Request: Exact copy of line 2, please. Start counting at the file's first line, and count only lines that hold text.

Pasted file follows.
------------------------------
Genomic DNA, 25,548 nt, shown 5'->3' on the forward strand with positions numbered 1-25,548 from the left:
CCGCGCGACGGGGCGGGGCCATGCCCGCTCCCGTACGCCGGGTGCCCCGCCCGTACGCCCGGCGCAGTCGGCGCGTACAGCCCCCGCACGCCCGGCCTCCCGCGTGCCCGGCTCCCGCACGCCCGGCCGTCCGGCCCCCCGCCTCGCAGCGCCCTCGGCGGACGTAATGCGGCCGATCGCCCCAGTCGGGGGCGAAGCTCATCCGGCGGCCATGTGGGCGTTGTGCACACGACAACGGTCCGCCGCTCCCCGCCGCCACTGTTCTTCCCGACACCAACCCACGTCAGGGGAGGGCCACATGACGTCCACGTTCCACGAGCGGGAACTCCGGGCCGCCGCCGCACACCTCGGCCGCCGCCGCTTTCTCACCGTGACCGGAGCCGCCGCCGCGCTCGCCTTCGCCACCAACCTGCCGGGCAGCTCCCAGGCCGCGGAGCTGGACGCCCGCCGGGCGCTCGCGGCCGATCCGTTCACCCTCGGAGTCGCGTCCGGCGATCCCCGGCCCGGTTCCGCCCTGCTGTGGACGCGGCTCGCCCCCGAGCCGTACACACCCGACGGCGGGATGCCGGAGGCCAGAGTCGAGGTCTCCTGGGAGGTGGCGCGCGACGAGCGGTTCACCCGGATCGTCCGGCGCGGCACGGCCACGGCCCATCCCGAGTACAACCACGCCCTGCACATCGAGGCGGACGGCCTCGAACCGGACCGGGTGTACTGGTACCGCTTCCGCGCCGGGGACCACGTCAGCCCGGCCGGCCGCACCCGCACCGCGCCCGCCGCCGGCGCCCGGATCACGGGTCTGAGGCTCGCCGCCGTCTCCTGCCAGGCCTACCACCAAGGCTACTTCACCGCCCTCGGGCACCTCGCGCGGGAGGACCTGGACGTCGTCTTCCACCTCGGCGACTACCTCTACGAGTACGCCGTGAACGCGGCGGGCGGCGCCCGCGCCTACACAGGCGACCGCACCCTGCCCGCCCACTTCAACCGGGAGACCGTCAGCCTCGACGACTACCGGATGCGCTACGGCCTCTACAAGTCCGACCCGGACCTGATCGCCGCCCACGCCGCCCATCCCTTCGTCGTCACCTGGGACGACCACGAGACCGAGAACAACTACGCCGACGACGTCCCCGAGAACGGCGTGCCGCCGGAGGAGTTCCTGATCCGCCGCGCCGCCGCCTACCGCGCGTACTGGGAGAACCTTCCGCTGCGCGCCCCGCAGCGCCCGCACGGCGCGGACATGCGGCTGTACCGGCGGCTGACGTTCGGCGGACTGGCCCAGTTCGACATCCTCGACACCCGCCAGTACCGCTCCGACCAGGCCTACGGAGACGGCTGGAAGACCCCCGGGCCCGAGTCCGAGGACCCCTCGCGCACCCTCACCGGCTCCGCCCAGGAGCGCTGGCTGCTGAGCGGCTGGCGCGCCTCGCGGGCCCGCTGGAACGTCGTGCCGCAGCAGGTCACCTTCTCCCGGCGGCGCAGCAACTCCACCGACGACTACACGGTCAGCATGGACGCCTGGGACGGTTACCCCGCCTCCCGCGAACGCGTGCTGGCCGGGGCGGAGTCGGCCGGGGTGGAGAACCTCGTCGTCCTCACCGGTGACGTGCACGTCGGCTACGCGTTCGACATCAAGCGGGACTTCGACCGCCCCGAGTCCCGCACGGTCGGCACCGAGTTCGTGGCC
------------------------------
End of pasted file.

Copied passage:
CCGCGCGACGGGGCGGGGCCATGCCCGCTCCCGTACGCCGGGTGCCCCGCCCGTACGCCCGGCGCAGTCGGCGCGTACAGCCCCCGCACGCCCGGCCTCCCGCGTGCCCGGCTCCCGCACGCCCGGCCGTCCGGCCCCCCGCCTCGCAGCGCCCTCGGCGGACGTAATGCGGCCGATCGCCCCAGTCGGGGGCGAAGCTCATCCGGCGGCCATGTGGGCGTTGTGCACACGACAACGGTCCGCCGCTCCCCGCCGCCACTGTTCTTCCCGACACCAACCCACGTCAGGGGAGGGCCACATGACGTCCACGTTCCACGAGCGGGAACTCCGGGCCGCCGCCGCACACCTCGGCCGCCGCCGCTTTCTCACCGTGACCGGAGCCGCCGCCGCGCTCGCCTTCGCCACCAACCTGCCGGGCAGCTCCCAGGCCGCGGAGCTGGACGCCCGCCGGGCGCTCGCGGCCGATCCGTTCACCCTCGGAGTCGCGTCCGGCGATCCCCGGCCCGGTTCCGCCCTGCTGTGGACGCGGCTCGCCCCCGAGCCGTACACACCCGACGGCGGGATGCCGGAGGCCAGAGTCGAGGTCTCCTGGGAGGTGGCGCGCGACGAGCGGTTCACCCGGATCGTCCGGCGCGGCACGGCCACGGCCCATCCCGAGTACAACCACGCCCTGCACATCGAGGCGGACGGCCTCGAACCGGACCGGGTGTACTGGTACCGCTTCCGCGCCGGGGACCACGTCAGCCCGGCCGGCCGCACCCGCACCGCGCCCGCCGCCGGCGCCCGGATCACGGGTCTGAGGCTCGCCGCCGTCTCCTGCCAGGCCTACCACCAAGGCTACTTCACCGCCCTCGGGCACCTCGCGCGGGAGGACCTGGACGTCGTCTTCCACCTCGGCGACTACCTCTACGAGTACGCCGTGAACGCGGCGGGCGGCGCCCGCGCCTACACAGGCGACCGCACCCTGCCCGCCCACTTCAACCGGGAGACCGTCAGCCTCGACGACTACCGGATGCGCTACGGCCTCTACAAGTCCGACCCGGACCTGATCGCCGCCCACGCCGCCCATCCCTTCGTCGTCACCTGGGACGACCACGAGACCGAGAACAACTACGCCGACGACGTCCCCGAGAACGGCGTGCCGCCGGAGGAGTTCCTGATCCGCCGCGCCGCCGCCTACCGCGCGTACTGGGAGAACCTTCCGCTGCGCGCCCCGCAGCGCCCGCACGGCGCGGACATGCGGCTGTACCGGCGGCTGACGTTCGGCGGACTGGCCCAGTTCGACATCCTCGACACCCGCCAGTACCGCTCCGACCAGGCCTACGGAGACGGCTGGAAGACCCCCGGGCCCGAGTCCGAGGACCCCTCGCGCACCCTCACCGGCTCCGCCCAGGAGCGCTGGCTGCTGAGCGGCTGGCGCGCCTCGCGGGCCCGCTGGAACGTCGTGCCGCAGCAGGTCACCTTCTCCCGGCGGCGCAGCAACTCCACCGACGACTACACGGTCAGCATGGACGCCTGGGACGGTTACCCCGCCTCCCGCGAACGCGTGCTGGCCGGGGCGGAGTCGGCCGGGGTGGAGAACCTCGTCGTCCTCACCGGTGACGTGCACGTCGGCTACGCGTTCGACATCAAGCGGGACTTCGACCGCCCCGAGTCCCGCACGGTCGGCACCGAGTTCGTGGCC